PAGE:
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MATHEWS v. J.C. Benoit, Lieutenant, et al., Defendants. (2020)

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United States Court of Appeals, Eleventh Circuit.

Carlton MATHEWS, Plaintiff-Appellee, v. Officer J. WETHERBEE, Sergeant Ma Coulter #7533, Officer D. Brabston, Defendants-Appellants, J.C. Benoit, Lieutenant, et al., Defendants.

No. 19-14118

Decided: December 31, 2020

Before MARTIN, BRANCH, and LAGOA, Circuit Judges. Carlton Xavier Mathews, Pro Se Sean Bryan Granat, Sonya Harrell, Office of General Counsel, City of Jacksonville, Jacksonville, FL, for Defendants-Appellants

Jeffrey Wetherbee, Dale Coutler, and Derek Brabston appeal the district court's denial of their motion for summary judgment on the basis of qualified immunity. On appeal, they argue that the district court erred in not viewing the evidence from the perspective of a reasonable officer. They also argue that the district court erred in not conducting an individualized qualified immunity analysis for each officer.

We review de novo a district court's ruling on summary judgment, including the district court's decision to deny qualified immunity. Lee v. Ferraro, 284 F.3d 1188, 1190 (11th Cir. 2002). On summary judgment, a district court's denial of qualified immunity is an immediately appealable collateral order, provided that it concerns solely the pure legal decision of (1) whether the implicated federal constitutional right was clearly established and (2) whether the alleged acts violated that law. Koch v. Rugg, 221 F.3d 1283, 1294 (11th Cir. 2000). The appeal must “present a legal question concerning a clearly established federal right that can be decided apart from considering sufficiency of the evidence relative to the correctness of the plaintiff's alleged facts.” Id.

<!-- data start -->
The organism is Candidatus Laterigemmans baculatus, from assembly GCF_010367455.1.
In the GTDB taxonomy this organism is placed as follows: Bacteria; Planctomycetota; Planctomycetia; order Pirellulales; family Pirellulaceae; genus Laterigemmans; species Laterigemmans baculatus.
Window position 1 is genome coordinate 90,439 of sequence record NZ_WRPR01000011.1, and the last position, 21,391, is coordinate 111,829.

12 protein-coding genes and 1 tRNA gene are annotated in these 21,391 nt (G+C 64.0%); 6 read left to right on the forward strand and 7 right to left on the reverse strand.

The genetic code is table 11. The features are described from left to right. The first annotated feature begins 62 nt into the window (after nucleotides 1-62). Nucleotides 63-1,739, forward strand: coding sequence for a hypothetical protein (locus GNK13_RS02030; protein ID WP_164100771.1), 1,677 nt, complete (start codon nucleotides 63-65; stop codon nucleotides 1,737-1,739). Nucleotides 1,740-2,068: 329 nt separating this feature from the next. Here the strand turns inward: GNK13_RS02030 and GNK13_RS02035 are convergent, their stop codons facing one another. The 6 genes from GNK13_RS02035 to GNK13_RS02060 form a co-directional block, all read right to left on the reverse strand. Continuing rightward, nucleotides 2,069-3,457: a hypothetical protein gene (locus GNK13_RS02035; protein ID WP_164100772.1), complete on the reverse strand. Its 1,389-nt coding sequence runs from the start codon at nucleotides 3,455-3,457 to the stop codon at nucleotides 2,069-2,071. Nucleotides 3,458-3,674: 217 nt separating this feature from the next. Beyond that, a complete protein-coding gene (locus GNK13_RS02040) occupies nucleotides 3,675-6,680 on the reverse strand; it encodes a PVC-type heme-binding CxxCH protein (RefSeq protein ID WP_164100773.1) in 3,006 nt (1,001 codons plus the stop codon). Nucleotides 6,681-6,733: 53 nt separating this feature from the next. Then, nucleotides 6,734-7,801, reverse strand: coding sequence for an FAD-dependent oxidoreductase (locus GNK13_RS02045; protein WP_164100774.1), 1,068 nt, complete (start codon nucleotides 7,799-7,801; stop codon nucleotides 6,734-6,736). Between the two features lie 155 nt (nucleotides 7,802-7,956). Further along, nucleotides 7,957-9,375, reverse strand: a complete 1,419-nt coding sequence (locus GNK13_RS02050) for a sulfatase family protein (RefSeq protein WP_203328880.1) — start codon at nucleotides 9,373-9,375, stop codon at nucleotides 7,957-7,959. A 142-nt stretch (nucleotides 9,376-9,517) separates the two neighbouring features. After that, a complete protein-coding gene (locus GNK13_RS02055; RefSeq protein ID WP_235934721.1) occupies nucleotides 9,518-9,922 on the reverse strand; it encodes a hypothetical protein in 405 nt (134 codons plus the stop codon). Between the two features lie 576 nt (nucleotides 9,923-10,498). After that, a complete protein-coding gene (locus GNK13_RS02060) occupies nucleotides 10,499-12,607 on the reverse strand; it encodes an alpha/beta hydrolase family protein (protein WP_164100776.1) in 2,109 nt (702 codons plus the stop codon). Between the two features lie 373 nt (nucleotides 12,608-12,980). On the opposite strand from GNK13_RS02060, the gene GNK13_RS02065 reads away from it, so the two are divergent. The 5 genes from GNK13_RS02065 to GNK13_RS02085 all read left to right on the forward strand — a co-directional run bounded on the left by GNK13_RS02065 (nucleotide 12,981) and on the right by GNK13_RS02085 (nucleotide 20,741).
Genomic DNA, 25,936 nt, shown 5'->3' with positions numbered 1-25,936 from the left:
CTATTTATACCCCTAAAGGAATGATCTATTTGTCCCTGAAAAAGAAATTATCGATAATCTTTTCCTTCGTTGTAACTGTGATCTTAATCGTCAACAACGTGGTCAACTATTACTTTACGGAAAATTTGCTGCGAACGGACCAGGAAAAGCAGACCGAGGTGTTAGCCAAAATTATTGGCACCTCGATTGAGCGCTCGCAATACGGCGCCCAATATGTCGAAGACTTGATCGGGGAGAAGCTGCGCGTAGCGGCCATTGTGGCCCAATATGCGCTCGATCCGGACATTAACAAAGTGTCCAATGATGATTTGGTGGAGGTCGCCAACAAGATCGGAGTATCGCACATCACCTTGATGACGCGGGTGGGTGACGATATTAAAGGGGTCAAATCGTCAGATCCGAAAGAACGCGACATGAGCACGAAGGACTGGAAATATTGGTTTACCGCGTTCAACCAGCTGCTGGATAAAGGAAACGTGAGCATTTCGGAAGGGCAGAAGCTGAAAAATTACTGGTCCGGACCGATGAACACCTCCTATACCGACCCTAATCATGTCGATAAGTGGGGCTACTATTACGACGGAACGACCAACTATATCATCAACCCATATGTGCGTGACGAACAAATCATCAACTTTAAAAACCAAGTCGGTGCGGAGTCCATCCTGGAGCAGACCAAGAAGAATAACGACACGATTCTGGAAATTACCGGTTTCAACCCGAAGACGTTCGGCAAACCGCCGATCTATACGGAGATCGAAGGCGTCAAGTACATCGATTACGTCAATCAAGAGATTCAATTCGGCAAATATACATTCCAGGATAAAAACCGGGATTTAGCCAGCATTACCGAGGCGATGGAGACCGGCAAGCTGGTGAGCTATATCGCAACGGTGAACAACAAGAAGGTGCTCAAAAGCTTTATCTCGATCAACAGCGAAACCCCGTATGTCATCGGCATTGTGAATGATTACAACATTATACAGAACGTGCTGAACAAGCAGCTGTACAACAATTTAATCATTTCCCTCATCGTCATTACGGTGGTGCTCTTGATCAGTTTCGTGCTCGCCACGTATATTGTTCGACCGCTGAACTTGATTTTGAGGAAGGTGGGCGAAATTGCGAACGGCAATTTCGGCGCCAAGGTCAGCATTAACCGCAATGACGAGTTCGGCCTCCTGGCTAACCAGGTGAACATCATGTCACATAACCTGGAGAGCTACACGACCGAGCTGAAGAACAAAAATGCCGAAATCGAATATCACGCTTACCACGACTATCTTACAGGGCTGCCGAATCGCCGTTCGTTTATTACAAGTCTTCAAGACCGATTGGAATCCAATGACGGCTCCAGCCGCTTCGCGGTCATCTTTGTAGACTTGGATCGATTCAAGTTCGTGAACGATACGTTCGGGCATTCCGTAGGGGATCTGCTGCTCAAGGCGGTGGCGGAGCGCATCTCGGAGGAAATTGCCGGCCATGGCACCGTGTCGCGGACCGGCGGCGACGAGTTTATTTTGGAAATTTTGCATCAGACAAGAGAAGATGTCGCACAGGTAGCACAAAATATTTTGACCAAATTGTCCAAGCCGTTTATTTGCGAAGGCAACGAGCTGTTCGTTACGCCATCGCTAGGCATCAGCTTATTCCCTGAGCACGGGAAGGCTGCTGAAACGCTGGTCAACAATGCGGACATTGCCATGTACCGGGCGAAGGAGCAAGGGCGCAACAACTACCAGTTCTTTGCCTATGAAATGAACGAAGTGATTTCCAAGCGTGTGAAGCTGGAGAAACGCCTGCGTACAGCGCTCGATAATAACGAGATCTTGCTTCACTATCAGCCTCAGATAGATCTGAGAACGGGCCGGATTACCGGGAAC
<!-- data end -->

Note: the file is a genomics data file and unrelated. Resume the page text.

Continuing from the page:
Section 1983 prohibits officials acting under color of state law from depriving another of their constitutional rights. 42 U.S.C. § 1983. As noted more fully infra, a pretrial detainee has a right under the Fourteenth Amendment to not be exposed to excessive force, in accordance with binding precedent. See Patel v. Lanier County Georgia, 969 F.3d 1173, 1181-82 (11th Cir. 2020).

Qualified immunity, however, protects a defendant from liability in a § 1983 claim arising from discretionary acts, “as long as [those] acts do not violate clearly established ․ constitutional rights of which a reasonable person would have known.” Jackson v. Sauls, 206 F.3d 1156, 1164 (11th Cir. 2000). Once an official demonstrates that he was performing a discretionary function, the plaintiff must show that the defendant is not entitled to summary judgment on qualified immunity grounds. Holloman ex rel. Holloman v. Harland, 370 F.3d 1252, 1264 (11th Cir. 2004).

In cases with multiple named defendants, each defendant is entitled to an independent qualified immunity analysis as it relates to his actions. Alcocer v. Mills, 906 F.3d 944, 951 (11th Cir. 2018) (reversing and remanding when district court did not individually evaluate each defendant's specific actions and omissions and the district court did not look at evidence from the perspective of the officers). When a district court fails to engage in such individual analysis, we will reverse a denial of summary judgment and remand for the district court to engage in such individual determinations. Id. at 952.